As soon as you hit the immigration queue, you realise that things are different in Japan: the people managing the queue are brisk, friendly and efficient: guys are moving the tapes around so that you don’t have an interminable zig-zag through empty lanes, a single girl dispatches each traveller to one of ten kiosks, checking paperwork for gross errors as she does it. The briskness and efficiency continues with the lady at the JR (Japan Rail) desk at Haneda Airport, who, in spite of limited English, sorts out our rail cards and various reservations, including getting us seated in the right places, telling us which side of the train we need to be on for Mt Fuji (not something I’d realised was an issue) and so on.
Having said which, they need to be: this country still does bureaucracy – on real paper – in a big way. Every train reservation took several pieces of paper, innumerable stamps and a bewildering number of different screens. The railway network isn’t integrated, so reservations outside the JR East region require the use of a whole different set of processes, including timetabling printed out on an ancient tractor-fed impact printer (anyone remember those?). The banking IT isn’t exactly integrated to global standards, either: lots of places don’t take credit cards, there are fewer ATMs than any city I’ve been to for years. In Nikko, a couple of hours outside Tokyo but still a major tourist site, there appears to be only three ATMs, none of which take foreign credit cards.
But the brisk, friendly, get-things-done kind of attitude seems to pervade everyday life: the everyday virtues of politeness and kindness to strangers are continually apparent. When we asked the way to the correct platform at Tokyo’s large and confusing Shimbashi station, perish the thought that the thirty-something man we asked should merely tell us the answer: in spite of having looked in the tearing hurry that characterises most users of the Tokyo subway, he turned round and accompanied us a goodly long way to the correct ticket gate for our line change.
We were expecting the high population density in Tokyo – it’s pretty well charted knowledge, after all, and we all know that the subway at rush hour is a serious crush. But it’s other things that bring it home to you: the amazing network of canals as you arrive from Haneda are a tell-tale of land reclamation from Tokyo Bay on a large scale, and when you’re at the Edo-Tokyo museum, well out of the centre of town, you’re still on the kind of density of high-rise building that you would normally expect only in downtown city centres. And when you finally take a Shinkansen train out of the capital, the dense urbanisation continues, only slightly abated, for just about the whole of the hour or so trip to Utsonomiya.
We all know that Japan’s cuisine is very separate from those of the rest of the world – different flavours, super-high quality fish, etc. The striking thing we weren’t expecting was the attention to how food looks. At the kaiseki (Japanese haute cuisine) restaurant in our ryokan in Nikko, we must have used some 20-30 items of crockery each, every one carefully chosen – sometimes to match some particular seasonal theme such as, in our case, plum blossom.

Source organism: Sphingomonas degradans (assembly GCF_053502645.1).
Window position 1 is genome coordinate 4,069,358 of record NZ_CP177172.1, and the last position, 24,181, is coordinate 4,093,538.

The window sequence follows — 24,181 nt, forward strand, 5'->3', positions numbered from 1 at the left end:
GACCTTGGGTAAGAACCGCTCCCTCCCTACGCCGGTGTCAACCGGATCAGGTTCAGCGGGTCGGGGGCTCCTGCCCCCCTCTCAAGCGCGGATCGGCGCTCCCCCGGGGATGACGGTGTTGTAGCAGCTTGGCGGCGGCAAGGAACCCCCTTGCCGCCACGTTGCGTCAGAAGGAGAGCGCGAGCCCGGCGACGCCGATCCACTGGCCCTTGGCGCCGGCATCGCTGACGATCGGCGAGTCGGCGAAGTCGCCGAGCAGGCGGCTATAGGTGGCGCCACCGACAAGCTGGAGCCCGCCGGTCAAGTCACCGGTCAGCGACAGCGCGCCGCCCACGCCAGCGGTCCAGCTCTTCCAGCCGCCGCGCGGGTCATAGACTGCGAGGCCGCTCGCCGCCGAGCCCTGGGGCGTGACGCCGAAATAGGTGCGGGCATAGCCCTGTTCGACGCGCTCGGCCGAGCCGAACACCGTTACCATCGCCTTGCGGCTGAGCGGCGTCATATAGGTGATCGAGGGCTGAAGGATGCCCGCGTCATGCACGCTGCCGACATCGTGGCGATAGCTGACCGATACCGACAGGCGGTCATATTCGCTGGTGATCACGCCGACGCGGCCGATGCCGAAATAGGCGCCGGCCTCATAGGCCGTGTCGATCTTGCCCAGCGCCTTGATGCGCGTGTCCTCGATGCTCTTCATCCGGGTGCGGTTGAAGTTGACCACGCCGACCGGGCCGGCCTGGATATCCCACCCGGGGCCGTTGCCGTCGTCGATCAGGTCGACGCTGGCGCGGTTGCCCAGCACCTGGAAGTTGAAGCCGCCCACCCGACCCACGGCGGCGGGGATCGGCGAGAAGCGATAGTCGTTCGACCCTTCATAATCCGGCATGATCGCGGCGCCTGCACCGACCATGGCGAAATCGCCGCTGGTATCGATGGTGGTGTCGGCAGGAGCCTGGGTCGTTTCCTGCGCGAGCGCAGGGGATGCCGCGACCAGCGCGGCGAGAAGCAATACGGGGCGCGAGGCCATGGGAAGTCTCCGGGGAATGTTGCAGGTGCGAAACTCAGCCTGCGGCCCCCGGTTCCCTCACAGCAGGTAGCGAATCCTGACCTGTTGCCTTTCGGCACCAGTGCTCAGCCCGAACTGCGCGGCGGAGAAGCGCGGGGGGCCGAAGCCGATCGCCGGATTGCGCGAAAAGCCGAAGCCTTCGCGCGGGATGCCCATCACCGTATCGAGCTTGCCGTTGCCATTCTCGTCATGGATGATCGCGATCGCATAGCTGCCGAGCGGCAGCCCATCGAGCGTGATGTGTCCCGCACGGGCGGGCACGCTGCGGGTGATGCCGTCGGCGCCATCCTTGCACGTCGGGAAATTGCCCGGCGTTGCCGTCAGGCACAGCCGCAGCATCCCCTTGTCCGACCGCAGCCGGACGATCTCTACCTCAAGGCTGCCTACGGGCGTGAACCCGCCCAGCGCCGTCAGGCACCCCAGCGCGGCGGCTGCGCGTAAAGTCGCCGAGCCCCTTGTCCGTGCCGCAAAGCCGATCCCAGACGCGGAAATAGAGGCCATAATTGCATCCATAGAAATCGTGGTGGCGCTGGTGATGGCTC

This is also the country of food packaging. The sweets/biscuits/general goodies shops pack everything in individual portions (down to a single biscuit or piece of crystallised fruit) before arraying it neatly in a box so beautifully that you could hardly conceive of gift-wrapping it: special see through model boxes are provided so that you can see what you’re buying. And it’s not the factories that go for multiple packaging. When the rice course at one of our dinners had utterly defeated us (rice is typically eaten at the end of a Japanese meal, which in this case meant about the tenth course), our leftover rice dish was given to us to take away in four individual portions, each in its own tray and lovingly wrapped in four layers of cling film. (We didn’t ask, by the way, it just appeared in a bag when we paid the bill).
Nikko epitomises some of the contrasts in the country. The town is famous for its major shrines of the Tokugawa shoguns (the first of whom, Ieyasu, was the single most important figure in making Japan into the single country that it remains today). The Tokugawa shrines and temples are in a sort of Japanese baroque – gigantically ornamented to the point where it’s quite hard to get your head round the sensory overload of different themes and motifs. And – on a holiday week end, at least – they are packed rigid with visitors. It’s all very well organised, but Buddhist calm and Ieyasu’s own rather austere-sounding personality are very much submerged in the throng.
But step just a few yards off the beaten track and the world changes. In the blink of an eye, you find yourself in the utter serenity and clear air of the mountain cedar forests; as you tread the well tended path through giant, ancient trees, you pass ancient shrines which don’t attract the big restoration funds: there might be a single brazier of incense burning, but the tiny stone buddhas with fractured limbs have not been tended. Yet amazing carvings can await you, and these are places of deep spiritual calm.
Back at the ryokan, the onsen bath is utterly seductive: a tub with continually circulating hot water, the perfect way to soothe limbs aching from a day’s hiking on mountain paths. There’s plenty of ritual attached – as in all Japanese things, there’s a precise schema of what order you’re supposed to do everything in – but the ritual works. In one of the busiest, most crowded countries on the planet, we finish the day more relaxed than I can remember.